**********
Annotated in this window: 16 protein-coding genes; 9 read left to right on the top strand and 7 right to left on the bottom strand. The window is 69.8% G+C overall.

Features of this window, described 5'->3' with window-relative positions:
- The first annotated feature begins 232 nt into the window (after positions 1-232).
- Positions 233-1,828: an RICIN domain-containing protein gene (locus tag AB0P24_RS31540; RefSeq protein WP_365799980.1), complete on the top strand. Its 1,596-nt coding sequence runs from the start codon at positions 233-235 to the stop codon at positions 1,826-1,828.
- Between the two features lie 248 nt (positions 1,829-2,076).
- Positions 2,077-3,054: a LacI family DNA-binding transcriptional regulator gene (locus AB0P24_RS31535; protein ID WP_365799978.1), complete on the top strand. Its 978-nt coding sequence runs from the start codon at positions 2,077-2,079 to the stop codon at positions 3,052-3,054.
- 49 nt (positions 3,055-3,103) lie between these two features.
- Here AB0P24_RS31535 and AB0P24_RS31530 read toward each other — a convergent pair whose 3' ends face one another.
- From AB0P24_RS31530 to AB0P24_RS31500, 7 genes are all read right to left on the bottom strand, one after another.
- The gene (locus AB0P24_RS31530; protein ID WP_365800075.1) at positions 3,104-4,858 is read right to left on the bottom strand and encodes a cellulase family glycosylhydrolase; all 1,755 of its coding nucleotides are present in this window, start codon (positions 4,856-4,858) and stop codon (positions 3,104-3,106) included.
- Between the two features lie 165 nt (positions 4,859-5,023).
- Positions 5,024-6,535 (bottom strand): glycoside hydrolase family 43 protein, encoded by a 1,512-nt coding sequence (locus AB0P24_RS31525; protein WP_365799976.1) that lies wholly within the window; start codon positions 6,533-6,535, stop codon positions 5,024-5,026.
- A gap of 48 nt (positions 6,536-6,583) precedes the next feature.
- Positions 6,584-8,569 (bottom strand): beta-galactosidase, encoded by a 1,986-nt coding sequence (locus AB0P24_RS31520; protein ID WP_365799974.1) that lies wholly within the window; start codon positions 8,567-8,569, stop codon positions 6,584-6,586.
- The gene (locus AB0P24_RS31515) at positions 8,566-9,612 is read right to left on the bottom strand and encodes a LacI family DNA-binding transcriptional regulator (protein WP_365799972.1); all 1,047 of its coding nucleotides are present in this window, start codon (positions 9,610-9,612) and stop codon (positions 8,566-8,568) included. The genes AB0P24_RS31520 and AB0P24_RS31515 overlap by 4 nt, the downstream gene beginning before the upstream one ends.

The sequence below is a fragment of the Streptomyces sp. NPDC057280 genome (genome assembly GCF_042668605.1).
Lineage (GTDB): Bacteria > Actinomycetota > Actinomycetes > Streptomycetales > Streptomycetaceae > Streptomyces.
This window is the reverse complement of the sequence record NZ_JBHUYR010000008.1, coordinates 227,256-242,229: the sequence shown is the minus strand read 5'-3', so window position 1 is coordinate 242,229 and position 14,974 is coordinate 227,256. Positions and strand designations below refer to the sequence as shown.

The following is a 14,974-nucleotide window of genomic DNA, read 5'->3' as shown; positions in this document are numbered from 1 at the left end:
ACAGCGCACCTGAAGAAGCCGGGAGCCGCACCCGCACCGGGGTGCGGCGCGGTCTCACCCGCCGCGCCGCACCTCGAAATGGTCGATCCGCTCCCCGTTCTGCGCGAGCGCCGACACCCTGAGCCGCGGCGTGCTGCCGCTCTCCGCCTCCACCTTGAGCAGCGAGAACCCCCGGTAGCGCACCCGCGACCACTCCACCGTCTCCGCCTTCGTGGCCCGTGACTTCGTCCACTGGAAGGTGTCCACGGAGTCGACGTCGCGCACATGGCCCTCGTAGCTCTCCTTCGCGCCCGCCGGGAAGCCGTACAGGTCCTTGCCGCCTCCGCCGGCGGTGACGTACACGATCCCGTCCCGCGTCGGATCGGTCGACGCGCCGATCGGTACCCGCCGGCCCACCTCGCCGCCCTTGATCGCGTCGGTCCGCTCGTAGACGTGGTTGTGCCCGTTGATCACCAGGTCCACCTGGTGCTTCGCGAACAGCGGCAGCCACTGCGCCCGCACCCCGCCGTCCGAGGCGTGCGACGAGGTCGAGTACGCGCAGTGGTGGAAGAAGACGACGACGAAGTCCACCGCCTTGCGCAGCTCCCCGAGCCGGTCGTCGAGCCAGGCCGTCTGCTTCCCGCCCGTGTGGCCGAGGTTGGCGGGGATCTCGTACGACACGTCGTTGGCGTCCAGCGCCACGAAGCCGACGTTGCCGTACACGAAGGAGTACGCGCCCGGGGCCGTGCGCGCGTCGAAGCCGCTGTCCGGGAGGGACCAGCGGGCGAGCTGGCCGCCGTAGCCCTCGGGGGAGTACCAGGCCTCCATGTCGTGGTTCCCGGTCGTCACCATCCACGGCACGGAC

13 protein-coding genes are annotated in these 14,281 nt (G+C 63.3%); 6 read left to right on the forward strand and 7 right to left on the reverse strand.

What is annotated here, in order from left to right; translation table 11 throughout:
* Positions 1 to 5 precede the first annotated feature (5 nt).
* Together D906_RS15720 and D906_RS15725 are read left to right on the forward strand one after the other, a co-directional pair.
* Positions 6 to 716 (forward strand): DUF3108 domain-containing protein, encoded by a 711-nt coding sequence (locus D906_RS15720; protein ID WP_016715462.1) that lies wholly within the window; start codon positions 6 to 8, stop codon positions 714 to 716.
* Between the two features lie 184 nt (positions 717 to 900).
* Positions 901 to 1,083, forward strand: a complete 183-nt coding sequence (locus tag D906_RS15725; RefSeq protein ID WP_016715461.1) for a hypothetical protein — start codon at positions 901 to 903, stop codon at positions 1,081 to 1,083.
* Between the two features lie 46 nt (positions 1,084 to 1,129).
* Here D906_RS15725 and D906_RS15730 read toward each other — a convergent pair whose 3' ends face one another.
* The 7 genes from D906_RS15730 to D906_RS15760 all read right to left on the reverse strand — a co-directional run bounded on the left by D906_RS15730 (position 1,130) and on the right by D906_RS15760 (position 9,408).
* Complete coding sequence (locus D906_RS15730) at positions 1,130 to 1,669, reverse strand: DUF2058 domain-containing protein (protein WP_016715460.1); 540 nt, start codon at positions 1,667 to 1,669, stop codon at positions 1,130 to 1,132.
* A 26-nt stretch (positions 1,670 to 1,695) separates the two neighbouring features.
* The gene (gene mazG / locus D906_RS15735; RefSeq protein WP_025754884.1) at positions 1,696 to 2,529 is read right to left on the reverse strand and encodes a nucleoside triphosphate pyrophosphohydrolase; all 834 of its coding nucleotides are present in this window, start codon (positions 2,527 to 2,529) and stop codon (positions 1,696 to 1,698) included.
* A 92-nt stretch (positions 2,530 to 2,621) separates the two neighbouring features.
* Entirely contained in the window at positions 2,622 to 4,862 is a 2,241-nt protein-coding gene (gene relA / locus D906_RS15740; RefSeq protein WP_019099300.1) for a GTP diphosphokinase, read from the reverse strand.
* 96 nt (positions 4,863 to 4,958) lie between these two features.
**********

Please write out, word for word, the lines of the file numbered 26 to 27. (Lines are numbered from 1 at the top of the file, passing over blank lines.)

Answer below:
* Between the two features lie 184 nt (positions 717 to 900).
* Positions 901 to 1,083, forward strand: a complete 183-nt coding sequence (locus tag D906_RS15725; RefSeq protein ID WP_016715461.1) for a hypothetical protein — start codon at positions 901 to 903, stop codon at positions 1,081 to 1,083.